Westlands Water District celebrates 70th anniversary in San Joaquin Valley

Article Contributed to The Leader
Westlands Water District celebrates 70th anniversary in San Joaquin Valley

Today marks the 70th anniversary of the formation of the Westlands Water District. Over the last 70 years, through hard work, innovative technology, and a commitment to continuous improvements, the district and its farmers have weathered droughts, unpredictable climates, changing regulations, and dynamic ecosystem needs.

Westlands continues to pursue smart, comprehensive local, state, and federal policies that will improve and ensure the health of the watershed, California agriculture, and the district for many years to come.

“Over the past seven decades, Westlands Water District has been a leader in water management and conservation, in a region with a unique combination of soil and Mediterranean climate that makes it ideal for agriculture,” said Ryan Ferguson, Board President of Westlands Water District. “Farmers in the District are proud of our history and ability to feed the nation from the bounty of our soil.”

Located on the west side of Fresno and Kings Counties, the District is home to some of the most fertile and productive farmland on the planet. Farmers began tending to the land that now makes up Westlands Water District in the early 1900s. The first significant irrigation of this area occurred after the first deep well was drilled in 1909, near present-day Naval Air Station Lemoore. Because of the fertility of the land, irrigated agriculture continued to gain momentum through World War II, with groundwater serving as the primary source of irrigation water. In the early 1940s, farmers, seeking an alternative to groundwater, started investigating the feasibility of constructing a water supply project to bring surface water to the area.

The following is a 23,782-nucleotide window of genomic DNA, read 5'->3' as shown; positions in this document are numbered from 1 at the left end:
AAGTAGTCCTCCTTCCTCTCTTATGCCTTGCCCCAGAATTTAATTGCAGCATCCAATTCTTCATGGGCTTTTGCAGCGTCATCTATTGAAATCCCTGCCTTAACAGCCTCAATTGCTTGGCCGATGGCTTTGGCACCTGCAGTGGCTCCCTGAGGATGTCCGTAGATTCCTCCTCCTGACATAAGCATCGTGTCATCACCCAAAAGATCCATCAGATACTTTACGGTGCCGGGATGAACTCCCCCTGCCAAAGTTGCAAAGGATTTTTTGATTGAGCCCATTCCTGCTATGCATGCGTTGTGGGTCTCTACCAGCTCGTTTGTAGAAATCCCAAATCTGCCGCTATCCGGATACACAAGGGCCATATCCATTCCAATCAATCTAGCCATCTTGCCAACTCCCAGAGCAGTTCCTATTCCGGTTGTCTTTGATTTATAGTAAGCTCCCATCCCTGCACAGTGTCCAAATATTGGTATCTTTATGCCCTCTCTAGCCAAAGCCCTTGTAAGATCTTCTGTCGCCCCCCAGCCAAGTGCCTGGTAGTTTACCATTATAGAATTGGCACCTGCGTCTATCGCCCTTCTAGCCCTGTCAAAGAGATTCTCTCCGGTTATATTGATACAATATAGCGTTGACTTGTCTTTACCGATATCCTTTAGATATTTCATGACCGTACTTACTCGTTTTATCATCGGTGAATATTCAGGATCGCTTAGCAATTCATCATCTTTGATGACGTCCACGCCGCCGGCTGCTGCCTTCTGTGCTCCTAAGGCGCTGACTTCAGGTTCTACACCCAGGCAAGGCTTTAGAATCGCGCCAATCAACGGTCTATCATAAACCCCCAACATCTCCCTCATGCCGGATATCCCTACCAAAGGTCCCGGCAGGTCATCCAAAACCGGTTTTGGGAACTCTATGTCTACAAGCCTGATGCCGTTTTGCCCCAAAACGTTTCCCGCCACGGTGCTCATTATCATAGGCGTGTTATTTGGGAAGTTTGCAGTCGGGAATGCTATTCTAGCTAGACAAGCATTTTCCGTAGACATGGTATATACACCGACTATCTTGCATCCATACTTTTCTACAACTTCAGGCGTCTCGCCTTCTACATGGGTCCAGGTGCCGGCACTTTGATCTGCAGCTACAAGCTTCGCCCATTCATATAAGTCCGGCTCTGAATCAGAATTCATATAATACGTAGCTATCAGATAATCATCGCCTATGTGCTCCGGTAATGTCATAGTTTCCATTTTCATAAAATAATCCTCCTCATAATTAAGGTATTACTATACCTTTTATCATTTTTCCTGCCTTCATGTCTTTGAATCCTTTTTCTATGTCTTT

In 1952, these farmers on the westside of the San Joaquin Valley petitioned the Fresno County Board of Supervisors for the formation of a water district. Following an election by the landowners, the Fresno County Board of Supervisors announced the creation of the Westlands Water District on September 8, 1952. The first directors of the district were Ralph D. Carr, Frank Diener, A.L. Fourchy, C.W. Goodwin, and J.E. O’Neill, and the first officers of the district were Louis Telesco, George D. Helvey, and Earl A. Harnish who served in the offices of Assessor, Treasurer, and Tax Collector respectively. Initially, Westlands Water District encompassed approximately 400,000 acres of land. It was not until Westlands Water District merged with West Plains Water District in 1965 and purchased Broadview Water District in 2007 that the district reached its current size of approximately 615,000 acres.